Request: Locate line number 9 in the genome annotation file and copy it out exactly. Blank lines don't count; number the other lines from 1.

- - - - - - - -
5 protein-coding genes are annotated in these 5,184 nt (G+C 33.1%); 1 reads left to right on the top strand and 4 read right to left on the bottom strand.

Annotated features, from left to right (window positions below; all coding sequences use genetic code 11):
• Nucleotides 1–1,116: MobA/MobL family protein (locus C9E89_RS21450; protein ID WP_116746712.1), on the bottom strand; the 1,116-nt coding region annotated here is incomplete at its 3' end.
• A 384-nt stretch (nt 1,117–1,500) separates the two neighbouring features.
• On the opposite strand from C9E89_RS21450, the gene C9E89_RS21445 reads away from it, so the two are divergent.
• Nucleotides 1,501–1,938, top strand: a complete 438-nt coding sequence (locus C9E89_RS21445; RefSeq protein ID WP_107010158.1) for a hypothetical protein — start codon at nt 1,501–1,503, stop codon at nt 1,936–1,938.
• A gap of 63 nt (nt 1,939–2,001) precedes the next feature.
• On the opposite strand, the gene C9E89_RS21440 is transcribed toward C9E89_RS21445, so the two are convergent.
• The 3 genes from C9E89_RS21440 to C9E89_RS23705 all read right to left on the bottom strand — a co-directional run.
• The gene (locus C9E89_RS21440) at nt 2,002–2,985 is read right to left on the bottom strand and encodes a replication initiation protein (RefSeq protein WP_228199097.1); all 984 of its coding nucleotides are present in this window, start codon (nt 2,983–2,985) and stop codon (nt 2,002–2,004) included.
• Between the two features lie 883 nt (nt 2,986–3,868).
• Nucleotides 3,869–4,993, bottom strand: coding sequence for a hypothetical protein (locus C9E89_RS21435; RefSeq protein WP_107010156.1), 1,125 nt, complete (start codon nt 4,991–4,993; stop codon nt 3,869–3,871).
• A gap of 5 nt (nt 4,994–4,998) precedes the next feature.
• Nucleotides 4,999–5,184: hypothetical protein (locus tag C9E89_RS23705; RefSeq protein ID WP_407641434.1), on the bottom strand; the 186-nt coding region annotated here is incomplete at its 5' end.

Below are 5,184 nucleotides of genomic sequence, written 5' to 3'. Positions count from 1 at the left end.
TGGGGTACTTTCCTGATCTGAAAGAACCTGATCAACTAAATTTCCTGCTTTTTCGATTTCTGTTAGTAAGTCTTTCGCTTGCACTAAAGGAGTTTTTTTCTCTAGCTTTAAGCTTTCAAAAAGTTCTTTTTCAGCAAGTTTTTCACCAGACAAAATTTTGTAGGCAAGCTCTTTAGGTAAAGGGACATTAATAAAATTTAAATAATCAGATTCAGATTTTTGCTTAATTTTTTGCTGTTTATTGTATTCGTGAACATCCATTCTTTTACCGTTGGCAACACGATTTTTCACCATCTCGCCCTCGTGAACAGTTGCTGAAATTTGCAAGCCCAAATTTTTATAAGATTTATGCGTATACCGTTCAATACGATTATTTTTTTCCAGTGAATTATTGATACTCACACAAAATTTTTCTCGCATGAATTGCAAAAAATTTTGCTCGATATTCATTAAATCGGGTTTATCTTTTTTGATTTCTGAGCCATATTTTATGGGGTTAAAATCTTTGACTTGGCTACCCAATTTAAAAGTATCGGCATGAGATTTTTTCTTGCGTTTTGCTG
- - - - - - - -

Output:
• The 3 genes from C9E89_RS21440 to C9E89_RS23705 all read right to left on the bottom strand — a co-directional run.